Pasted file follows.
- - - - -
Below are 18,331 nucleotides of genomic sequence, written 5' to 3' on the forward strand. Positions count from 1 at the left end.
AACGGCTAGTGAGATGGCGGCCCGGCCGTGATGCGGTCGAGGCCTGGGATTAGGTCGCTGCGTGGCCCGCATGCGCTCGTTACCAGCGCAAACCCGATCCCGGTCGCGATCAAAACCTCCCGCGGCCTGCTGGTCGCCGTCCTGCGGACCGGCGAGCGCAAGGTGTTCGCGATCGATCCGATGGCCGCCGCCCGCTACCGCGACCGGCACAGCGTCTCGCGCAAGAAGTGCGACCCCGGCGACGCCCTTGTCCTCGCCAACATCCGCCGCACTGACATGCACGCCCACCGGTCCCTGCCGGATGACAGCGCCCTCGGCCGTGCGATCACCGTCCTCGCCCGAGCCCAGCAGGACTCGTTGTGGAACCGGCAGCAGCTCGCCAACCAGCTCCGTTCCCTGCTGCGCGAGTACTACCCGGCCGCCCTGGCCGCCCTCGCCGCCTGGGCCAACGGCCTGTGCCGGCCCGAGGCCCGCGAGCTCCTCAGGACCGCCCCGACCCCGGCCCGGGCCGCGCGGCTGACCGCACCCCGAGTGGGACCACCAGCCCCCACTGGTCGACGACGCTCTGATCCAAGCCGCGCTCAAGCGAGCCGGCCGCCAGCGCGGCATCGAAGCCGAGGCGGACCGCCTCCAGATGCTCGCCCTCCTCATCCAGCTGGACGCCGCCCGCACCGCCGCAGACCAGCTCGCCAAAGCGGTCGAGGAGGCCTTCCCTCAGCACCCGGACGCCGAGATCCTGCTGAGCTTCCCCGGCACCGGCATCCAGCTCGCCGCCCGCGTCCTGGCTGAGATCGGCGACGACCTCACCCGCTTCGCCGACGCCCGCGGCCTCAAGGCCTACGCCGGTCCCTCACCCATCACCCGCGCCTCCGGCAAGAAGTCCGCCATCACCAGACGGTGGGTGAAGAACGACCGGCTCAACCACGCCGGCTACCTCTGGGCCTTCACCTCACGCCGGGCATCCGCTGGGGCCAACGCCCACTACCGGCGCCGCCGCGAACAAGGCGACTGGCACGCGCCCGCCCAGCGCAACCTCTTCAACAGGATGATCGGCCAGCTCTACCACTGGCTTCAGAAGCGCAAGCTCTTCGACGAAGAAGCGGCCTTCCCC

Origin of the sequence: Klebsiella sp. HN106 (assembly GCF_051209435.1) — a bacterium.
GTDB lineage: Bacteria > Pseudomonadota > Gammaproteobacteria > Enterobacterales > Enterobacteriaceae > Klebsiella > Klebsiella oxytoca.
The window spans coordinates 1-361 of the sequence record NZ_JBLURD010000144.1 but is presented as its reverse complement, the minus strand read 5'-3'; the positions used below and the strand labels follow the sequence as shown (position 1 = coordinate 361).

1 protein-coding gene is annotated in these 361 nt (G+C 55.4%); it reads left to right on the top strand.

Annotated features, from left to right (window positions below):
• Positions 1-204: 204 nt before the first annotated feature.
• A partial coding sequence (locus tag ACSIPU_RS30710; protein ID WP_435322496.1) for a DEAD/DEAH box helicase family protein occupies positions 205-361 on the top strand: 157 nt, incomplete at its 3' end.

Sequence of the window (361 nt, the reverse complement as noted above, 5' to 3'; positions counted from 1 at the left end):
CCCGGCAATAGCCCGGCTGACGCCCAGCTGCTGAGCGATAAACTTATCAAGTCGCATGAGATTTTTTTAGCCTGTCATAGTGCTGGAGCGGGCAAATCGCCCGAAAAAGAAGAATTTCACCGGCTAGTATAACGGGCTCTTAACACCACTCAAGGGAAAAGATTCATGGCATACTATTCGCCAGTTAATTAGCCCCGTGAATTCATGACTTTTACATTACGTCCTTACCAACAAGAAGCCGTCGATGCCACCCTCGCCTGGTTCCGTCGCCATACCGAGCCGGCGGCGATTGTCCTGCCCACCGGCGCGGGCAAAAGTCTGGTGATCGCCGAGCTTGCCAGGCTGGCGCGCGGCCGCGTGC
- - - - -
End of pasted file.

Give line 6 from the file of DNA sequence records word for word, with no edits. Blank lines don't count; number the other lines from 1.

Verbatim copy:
1 protein-coding gene is annotated in these 361 nt (G+C 55.4%); it reads left to right on the top strand.